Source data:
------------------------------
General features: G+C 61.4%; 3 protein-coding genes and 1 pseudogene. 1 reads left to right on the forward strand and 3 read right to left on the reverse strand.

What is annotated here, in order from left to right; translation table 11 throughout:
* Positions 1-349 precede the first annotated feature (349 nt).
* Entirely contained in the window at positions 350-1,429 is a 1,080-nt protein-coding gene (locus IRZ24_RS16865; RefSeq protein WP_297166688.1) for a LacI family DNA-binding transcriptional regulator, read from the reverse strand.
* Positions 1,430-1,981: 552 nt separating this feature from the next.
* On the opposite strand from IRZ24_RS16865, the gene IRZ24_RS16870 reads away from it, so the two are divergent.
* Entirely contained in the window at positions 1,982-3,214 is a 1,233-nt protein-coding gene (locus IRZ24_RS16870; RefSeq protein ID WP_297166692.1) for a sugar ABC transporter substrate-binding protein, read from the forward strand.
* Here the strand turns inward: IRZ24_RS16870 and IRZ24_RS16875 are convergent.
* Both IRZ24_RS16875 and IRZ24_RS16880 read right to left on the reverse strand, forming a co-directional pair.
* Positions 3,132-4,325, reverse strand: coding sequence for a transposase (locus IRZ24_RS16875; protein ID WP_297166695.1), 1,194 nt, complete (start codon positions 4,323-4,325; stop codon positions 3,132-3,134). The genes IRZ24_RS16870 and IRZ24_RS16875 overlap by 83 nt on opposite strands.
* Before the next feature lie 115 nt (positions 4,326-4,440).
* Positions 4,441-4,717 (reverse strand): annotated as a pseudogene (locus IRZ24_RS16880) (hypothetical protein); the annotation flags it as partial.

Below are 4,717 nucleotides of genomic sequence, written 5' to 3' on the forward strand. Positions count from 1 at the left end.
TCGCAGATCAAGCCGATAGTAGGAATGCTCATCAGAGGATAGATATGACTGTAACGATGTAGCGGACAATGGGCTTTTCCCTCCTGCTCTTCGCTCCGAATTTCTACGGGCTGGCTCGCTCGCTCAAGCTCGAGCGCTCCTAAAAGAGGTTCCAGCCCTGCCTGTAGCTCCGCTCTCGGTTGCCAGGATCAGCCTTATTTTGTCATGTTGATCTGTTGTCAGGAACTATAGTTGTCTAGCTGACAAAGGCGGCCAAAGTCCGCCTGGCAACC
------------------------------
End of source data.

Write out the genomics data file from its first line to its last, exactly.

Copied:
General features: G+C 61.4%; 3 protein-coding genes and 1 pseudogene. 1 reads left to right on the forward strand and 3 read right to left on the reverse strand.

What is annotated here, in order from left to right; translation table 11 throughout:
* Positions 1-349 precede the first annotated feature (349 nt).
* Entirely contained in the window at positions 350-1,429 is a 1,080-nt protein-coding gene (locus IRZ24_RS16865; RefSeq protein WP_297166688.1) for a LacI family DNA-binding transcriptional regulator, read from the reverse strand.
* Positions 1,430-1,981: 552 nt separating this feature from the next.
* On the opposite strand from IRZ24_RS16865, the gene IRZ24_RS16870 reads away from it, so the two are divergent.
* Entirely contained in the window at positions 1,982-3,214 is a 1,233-nt protein-coding gene (locus IRZ24_RS16870; RefSeq protein ID WP_297166692.1) for a sugar ABC transporter substrate-binding protein, read from the forward strand.
* Here the strand turns inward: IRZ24_RS16870 and IRZ24_RS16875 are convergent.
* Both IRZ24_RS16875 and IRZ24_RS16880 read right to left on the reverse strand, forming a co-directional pair.
* Positions 3,132-4,325, reverse strand: coding sequence for a transposase (locus IRZ24_RS16875; protein ID WP_297166695.1), 1,194 nt, complete (start codon positions 4,323-4,325; stop codon positions 3,132-3,134). The genes IRZ24_RS16870 and IRZ24_RS16875 overlap by 83 nt on opposite strands.
* Before the next feature lie 115 nt (positions 4,326-4,440).
* Positions 4,441-4,717 (reverse strand): annotated as a pseudogene (locus IRZ24_RS16880) (hypothetical protein); the annotation flags it as partial.

Below are 4,717 nucleotides of genomic sequence, written 5' to 3' on the forward strand. Positions count from 1 at the left end.
TCGCAGATCAAGCCGATAGTAGGAATGCTCATCAGAGGATAGATATGACTGTAACGATGTAGCGGACAATGGGCTTTTCCCTCCTGCTCTTCGCTCCGAATTTCTACGGGCTGGCTCGCTCGCTCAAGCTCGAGCGCTCCTAAAAGAGGTTCCAGCCCTGCCTGTAGCTCCGCTCTCGGTTGCCAGGATCAGCCTTATTTTGTCATGTTGATCTGTTGTCAGGAACTATAGTTGTCTAGCTGACAAAGGCGGCCAAAGTCCGCCTGGCAACC